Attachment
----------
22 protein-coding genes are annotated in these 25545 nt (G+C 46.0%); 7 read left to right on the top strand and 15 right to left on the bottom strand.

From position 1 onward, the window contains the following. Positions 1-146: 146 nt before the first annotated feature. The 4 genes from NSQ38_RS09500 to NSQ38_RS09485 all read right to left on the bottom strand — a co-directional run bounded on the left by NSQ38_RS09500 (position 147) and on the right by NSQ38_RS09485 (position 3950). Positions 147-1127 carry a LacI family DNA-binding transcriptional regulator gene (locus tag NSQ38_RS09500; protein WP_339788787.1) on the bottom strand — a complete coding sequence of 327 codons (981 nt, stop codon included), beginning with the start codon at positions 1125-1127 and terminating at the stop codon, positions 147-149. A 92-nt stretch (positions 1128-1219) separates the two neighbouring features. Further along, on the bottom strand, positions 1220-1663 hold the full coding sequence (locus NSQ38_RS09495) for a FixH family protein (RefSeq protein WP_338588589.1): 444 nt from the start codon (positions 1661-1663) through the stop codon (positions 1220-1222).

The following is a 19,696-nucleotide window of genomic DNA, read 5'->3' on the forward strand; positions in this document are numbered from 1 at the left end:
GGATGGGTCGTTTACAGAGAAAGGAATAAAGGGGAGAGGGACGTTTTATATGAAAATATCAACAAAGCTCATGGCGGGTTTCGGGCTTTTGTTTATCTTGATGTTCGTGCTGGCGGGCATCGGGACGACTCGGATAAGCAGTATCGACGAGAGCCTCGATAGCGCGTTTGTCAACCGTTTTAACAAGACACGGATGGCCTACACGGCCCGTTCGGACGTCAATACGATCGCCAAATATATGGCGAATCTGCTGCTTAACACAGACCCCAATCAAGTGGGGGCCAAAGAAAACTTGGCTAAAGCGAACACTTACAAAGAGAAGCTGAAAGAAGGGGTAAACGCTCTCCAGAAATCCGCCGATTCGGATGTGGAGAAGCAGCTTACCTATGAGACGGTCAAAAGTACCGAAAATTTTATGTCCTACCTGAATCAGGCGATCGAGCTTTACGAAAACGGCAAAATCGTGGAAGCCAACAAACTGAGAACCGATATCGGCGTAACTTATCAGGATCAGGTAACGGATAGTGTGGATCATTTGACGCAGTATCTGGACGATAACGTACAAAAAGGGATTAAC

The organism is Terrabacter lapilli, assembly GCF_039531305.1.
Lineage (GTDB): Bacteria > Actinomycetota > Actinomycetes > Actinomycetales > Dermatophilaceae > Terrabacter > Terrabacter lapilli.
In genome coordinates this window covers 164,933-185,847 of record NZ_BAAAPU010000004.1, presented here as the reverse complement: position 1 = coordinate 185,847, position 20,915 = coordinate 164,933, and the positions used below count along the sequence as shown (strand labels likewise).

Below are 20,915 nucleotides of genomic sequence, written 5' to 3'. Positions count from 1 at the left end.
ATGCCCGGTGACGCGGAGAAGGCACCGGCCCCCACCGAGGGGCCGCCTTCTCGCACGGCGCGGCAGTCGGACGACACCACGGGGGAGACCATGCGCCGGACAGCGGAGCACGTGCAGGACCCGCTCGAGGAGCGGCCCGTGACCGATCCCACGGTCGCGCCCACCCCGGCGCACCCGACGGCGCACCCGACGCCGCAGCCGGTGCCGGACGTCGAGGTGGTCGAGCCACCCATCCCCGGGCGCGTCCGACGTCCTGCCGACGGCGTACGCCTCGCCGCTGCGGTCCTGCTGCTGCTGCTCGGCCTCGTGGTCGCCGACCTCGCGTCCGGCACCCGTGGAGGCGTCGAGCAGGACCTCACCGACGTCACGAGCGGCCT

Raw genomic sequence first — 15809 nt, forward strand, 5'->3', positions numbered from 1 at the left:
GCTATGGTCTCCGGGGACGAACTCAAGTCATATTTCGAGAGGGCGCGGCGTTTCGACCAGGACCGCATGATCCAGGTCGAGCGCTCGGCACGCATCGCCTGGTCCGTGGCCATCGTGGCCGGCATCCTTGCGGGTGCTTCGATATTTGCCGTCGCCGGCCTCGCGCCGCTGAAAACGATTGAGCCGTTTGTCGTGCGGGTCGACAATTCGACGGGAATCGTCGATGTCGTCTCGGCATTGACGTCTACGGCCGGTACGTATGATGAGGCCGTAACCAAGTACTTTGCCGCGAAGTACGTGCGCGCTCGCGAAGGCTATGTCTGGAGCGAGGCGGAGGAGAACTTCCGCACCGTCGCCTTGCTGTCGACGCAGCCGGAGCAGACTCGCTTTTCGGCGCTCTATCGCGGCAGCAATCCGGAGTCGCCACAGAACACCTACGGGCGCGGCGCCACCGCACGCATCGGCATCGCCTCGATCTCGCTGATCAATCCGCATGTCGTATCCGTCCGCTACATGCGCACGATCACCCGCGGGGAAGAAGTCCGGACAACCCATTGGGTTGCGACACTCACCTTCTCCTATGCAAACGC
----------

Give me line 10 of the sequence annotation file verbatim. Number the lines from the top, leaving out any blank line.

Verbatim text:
Raw genomic sequence first — 15809 nt, forward strand, 5'->3', positions numbered from 1 at the left: